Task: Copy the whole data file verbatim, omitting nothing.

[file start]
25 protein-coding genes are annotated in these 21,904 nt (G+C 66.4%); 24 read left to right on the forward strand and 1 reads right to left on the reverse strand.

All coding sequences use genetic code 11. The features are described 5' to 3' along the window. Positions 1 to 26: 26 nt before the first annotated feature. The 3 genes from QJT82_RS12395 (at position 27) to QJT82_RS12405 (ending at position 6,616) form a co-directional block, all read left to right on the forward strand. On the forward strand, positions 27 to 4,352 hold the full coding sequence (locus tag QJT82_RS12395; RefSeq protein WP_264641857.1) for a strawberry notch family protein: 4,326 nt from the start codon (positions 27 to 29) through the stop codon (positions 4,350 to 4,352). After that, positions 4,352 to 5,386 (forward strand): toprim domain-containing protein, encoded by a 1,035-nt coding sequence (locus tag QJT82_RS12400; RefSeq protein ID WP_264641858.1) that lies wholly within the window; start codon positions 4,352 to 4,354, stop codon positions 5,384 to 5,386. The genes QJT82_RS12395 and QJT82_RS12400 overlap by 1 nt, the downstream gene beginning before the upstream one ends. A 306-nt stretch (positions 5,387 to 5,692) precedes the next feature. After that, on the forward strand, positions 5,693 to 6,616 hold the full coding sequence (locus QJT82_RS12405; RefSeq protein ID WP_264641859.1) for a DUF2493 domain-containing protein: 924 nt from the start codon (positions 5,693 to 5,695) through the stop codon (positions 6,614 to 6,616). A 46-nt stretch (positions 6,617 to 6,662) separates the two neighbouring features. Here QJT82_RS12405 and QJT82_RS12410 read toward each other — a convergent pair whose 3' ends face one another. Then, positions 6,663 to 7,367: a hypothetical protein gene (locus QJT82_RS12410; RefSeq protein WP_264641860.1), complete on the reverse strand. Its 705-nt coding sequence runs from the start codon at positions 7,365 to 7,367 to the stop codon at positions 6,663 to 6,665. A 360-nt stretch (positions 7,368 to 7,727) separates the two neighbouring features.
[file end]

25 protein-coding genes are annotated in these 21,904 nt (G+C 66.4%); 24 read left to right on the forward strand and 1 reads right to left on the reverse strand.

All coding sequences use genetic code 11. The features are described 5' to 3' along the window. Positions 1 to 26: 26 nt before the first annotated feature. The 3 genes from QJT82_RS12395 (at position 27) to QJT82_RS12405 (ending at position 6,616) form a co-directional block, all read left to right on the forward strand. On the forward strand, positions 27 to 4,352 hold the full coding sequence (locus tag QJT82_RS12395; RefSeq protein WP_264641857.1) for a strawberry notch family protein: 4,326 nt from the start codon (positions 27 to 29) through the stop codon (positions 4,350 to 4,352). After that, positions 4,352 to 5,386 (forward strand): toprim domain-containing protein, encoded by a 1,035-nt coding sequence (locus tag QJT82_RS12400; RefSeq protein ID WP_264641858.1) that lies wholly within the window; start codon positions 4,352 to 4,354, stop codon positions 5,384 to 5,386. The genes QJT82_RS12395 and QJT82_RS12400 overlap by 1 nt, the downstream gene beginning before the upstream one ends. A 306-nt stretch (positions 5,387 to 5,692) precedes the next feature. After that, on the forward strand, positions 5,693 to 6,616 hold the full coding sequence (locus QJT82_RS12405; RefSeq protein ID WP_264641859.1) for a DUF2493 domain-containing protein: 924 nt from the start codon (positions 5,693 to 5,695) through the stop codon (positions 6,614 to 6,616). A 46-nt stretch (positions 6,617 to 6,662) separates the two neighbouring features. Here QJT82_RS12405 and QJT82_RS12410 read toward each other — a convergent pair whose 3' ends face one another. Then, positions 6,663 to 7,367: a hypothetical protein gene (locus QJT82_RS12410; RefSeq protein WP_264641860.1), complete on the reverse strand. Its 705-nt coding sequence runs from the start codon at positions 7,365 to 7,367 to the stop codon at positions 6,663 to 6,665. A 360-nt stretch (positions 7,368 to 7,727) separates the two neighbouring features.